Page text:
• In the oil industry the production of crude oil involves pumping a mixture of oil, gas and water from subterranean reservoirs. At the well-head a initial separation usually takes place, and the crude oil still containing some gas and water is treated in one or more separators to remove more water and gas before the crude oil is ready for refining.
  • At offshore oil production the water phase coming from the separation at the well-head or subsequent separators is usually discharged into the sea after a cleansing that involves the partial removal of gas, oil, chemicals and other impurities. Today this cleansing is accomplished using large equipment such as oil/gas separators, flotation tanks, hydro cyclones and degassing tanks occupying a substantial space at the production platforms.
  • With ageing of the oil fields one often finds that the volume of water accompanying the oil becomes much larger and consequently the capacity for water treatment often needs to be increased to treat the increasing amounts of water.
  • Further, there is a general concern of the pollution caused by oil production at sea, particular when the oil production takes place in areas that are considered as environmentally fragile, such as arctic areas or fishing areas. In the oil industry there is a fear that a demand for a significant lower limit for the outlet of oil would turn the oil production from a number of the known reservoirs uneconomical if one has to rely on the equipment used at present. Thus great efforts have been made by industry and authorities to find ways to reduce the outlet of oil during oil production at affordable prices.
  • On oil production platforms intended for operation at sea very limited space is usually available. Therefore there are very strict constraints on the space available for installation of new equipment that may be needed in order to handle increasing amounts of water, in particular if one should honour the rising concerns for the environment and reduce the pollution. An even stricter constraint on space may be encountered if one considers the establishment of an oil production at the sea bed level.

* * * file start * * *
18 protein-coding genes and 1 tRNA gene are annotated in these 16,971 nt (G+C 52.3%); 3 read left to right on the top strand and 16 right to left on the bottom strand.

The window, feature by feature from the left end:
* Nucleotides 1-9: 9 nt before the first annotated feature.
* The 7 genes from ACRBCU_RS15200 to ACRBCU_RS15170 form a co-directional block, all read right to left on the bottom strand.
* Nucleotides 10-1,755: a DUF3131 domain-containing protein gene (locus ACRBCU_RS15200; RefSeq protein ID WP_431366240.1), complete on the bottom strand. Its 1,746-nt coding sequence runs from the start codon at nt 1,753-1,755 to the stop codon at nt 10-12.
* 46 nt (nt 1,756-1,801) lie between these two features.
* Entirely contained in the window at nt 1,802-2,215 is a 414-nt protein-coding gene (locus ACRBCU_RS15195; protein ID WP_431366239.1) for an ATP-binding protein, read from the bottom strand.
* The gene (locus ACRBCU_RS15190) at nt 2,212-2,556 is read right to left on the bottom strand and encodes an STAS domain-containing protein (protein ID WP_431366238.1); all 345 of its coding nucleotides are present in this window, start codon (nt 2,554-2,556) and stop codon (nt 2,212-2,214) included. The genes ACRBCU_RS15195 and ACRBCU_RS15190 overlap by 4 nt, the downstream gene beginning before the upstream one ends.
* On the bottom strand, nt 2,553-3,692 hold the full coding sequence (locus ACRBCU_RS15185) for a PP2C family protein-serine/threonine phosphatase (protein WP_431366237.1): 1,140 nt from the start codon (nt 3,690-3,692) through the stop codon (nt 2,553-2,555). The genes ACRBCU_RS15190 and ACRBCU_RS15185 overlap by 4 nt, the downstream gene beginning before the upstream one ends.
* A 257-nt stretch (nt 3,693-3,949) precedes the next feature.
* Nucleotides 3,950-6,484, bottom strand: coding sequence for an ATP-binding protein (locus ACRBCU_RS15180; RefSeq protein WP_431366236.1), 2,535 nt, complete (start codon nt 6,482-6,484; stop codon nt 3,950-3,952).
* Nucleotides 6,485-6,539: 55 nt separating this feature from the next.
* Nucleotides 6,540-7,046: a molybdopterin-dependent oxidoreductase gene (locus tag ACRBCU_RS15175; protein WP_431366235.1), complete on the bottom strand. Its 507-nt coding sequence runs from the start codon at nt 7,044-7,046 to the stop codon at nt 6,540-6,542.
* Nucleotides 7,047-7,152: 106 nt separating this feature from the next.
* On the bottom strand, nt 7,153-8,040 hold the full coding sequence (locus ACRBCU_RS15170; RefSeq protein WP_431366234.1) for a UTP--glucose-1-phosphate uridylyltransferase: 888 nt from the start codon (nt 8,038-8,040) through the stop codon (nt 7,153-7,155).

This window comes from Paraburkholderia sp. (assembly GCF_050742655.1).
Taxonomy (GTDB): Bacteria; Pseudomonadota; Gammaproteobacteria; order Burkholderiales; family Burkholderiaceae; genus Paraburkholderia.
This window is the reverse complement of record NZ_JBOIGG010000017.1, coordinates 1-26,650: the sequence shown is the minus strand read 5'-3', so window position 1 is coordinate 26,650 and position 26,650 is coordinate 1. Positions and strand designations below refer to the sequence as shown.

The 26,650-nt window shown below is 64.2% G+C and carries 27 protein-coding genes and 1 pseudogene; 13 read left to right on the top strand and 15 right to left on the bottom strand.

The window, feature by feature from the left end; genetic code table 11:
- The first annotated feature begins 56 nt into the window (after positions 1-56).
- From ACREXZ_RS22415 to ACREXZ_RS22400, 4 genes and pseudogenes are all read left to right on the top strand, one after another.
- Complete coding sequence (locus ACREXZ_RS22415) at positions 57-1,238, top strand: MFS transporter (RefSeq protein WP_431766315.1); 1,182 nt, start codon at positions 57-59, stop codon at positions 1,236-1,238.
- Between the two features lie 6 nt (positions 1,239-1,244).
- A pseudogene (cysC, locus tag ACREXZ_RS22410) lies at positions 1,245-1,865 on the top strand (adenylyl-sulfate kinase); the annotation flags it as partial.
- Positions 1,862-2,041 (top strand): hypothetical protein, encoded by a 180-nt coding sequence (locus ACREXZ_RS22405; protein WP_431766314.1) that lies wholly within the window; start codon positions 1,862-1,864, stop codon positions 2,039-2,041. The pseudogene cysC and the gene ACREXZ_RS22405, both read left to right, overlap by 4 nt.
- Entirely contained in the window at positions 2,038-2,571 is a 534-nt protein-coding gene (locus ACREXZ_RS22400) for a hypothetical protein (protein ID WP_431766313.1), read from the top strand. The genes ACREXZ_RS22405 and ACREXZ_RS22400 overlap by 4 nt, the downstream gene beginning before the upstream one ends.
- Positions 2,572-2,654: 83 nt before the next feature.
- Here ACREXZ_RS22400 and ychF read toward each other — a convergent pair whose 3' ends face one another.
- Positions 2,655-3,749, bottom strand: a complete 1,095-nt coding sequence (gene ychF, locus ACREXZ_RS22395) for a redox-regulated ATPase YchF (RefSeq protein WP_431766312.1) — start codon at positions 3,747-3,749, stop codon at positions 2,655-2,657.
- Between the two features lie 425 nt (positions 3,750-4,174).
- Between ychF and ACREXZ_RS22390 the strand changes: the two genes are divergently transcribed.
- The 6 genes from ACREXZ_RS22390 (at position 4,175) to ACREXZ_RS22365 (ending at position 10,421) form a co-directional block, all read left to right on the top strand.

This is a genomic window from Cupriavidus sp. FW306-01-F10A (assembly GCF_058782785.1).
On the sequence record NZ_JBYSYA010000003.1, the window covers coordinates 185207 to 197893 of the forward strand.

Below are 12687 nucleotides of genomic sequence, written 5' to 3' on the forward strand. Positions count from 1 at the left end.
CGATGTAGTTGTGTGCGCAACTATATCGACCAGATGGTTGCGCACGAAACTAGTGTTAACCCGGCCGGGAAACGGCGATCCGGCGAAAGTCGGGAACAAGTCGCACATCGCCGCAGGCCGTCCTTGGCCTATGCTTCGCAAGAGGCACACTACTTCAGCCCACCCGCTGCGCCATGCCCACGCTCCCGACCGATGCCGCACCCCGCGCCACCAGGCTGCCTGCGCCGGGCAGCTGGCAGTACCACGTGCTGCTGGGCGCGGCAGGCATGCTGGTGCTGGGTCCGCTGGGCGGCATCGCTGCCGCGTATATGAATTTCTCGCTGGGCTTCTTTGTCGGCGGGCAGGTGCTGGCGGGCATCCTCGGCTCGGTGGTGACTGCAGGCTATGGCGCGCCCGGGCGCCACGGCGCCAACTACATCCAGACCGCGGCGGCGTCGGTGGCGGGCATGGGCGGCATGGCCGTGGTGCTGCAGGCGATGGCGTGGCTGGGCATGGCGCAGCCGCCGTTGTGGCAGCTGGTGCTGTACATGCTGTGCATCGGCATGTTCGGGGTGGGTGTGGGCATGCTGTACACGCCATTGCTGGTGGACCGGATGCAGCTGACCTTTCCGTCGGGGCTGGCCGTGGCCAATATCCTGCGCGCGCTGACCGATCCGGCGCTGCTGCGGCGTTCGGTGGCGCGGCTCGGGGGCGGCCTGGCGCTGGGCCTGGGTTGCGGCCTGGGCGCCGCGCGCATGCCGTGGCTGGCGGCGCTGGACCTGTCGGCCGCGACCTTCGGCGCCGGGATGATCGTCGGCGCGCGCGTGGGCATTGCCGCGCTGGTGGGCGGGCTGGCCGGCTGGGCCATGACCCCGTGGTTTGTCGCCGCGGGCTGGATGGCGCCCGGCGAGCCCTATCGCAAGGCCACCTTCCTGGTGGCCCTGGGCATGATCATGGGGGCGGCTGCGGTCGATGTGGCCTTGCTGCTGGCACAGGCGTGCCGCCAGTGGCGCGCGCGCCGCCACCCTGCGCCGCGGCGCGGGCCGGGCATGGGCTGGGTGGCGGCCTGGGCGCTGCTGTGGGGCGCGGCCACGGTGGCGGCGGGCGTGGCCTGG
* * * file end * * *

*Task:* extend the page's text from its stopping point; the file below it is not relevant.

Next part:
• In the prior art a number of oil-gas-water separators are known. In US 4,424,068 a separator and a method for separating a mixture of oil, gas and water, such as may be received from an oil-well is described. The separator is in the form of a vessel divided into separation chambers and provided with a number of baffles and a dynamic separator where the incoming mixture changes direction several times. Despite that the separator have been known for several years it seems not to have been widely used. Further as the separator comprises several chambers and many parts the maintenance will be time consuming which may lead to costly stop of oil production.
  • US 4,364,833 describes a separator comprising one sector containing numerous plates arranged horizontally and parallel in order to confer coalescence of small oil drops to larger oil drops, and a second sector containing numerous plates arranged vertically and parallel in order to let the formed larger oil drops rise to the top where they form an oil layer which is collected. As the separator contains a number of narrow passages between the parallel plates these passages are susceptible for clogging by solids contained in the incoming flow, which may lead to stop for cleaning.
  • US 3,797,203 describes a separator containing a number of conically formed screens on the surface of which small oil droplets coalescence to larger oil drops which rise to the top of the separator where they can be collected as an oil phase.
  • WO 99/20873 describes a sand trap that may be placed on an oil well in order to remove heavier particles such as sand before further processing of the crude oil. The device has a mouth towards a relatively narrow part of a tank with a spatial connection towards a relatively widened part of the tank where sand and heavy particles precipitate.